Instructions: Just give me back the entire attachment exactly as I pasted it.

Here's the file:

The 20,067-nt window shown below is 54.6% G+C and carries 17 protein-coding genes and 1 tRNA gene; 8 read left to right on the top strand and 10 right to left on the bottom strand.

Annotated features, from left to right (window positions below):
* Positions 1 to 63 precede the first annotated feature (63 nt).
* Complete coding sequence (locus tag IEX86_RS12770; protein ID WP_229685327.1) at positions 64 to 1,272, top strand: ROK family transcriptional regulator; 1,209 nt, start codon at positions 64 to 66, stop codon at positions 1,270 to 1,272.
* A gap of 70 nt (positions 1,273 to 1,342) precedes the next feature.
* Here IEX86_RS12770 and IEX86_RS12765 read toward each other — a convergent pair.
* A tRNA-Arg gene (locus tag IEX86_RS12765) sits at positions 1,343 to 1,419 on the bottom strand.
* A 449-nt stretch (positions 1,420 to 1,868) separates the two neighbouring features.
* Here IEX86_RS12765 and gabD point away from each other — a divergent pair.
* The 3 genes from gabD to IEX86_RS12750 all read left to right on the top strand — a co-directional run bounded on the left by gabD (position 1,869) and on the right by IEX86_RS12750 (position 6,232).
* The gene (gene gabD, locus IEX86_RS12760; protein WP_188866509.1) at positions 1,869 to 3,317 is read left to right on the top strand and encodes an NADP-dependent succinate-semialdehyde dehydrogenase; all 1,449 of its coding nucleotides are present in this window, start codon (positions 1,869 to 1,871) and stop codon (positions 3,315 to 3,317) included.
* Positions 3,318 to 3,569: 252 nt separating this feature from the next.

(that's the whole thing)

The 20,067-nt window shown below is 54.6% G+C and carries 17 protein-coding genes and 1 tRNA gene; 8 read left to right on the top strand and 10 right to left on the bottom strand.

Annotated features, from left to right (window positions below):
* Positions 1 to 63 precede the first annotated feature (63 nt).
* Complete coding sequence (locus tag IEX86_RS12770; protein ID WP_229685327.1) at positions 64 to 1,272, top strand: ROK family transcriptional regulator; 1,209 nt, start codon at positions 64 to 66, stop codon at positions 1,270 to 1,272.
* A gap of 70 nt (positions 1,273 to 1,342) precedes the next feature.
* Here IEX86_RS12770 and IEX86_RS12765 read toward each other — a convergent pair.
* A tRNA-Arg gene (locus tag IEX86_RS12765) sits at positions 1,343 to 1,419 on the bottom strand.
* A 449-nt stretch (positions 1,420 to 1,868) separates the two neighbouring features.
* Here IEX86_RS12765 and gabD point away from each other — a divergent pair.
* The 3 genes from gabD to IEX86_RS12750 all read left to right on the top strand — a co-directional run bounded on the left by gabD (position 1,869) and on the right by IEX86_RS12750 (position 6,232).
* The gene (gene gabD, locus IEX86_RS12760; protein WP_188866509.1) at positions 1,869 to 3,317 is read left to right on the top strand and encodes an NADP-dependent succinate-semialdehyde dehydrogenase; all 1,449 of its coding nucleotides are present in this window, start codon (positions 1,869 to 1,871) and stop codon (positions 3,315 to 3,317) included.
* Positions 3,318 to 3,569: 252 nt separating this feature from the next.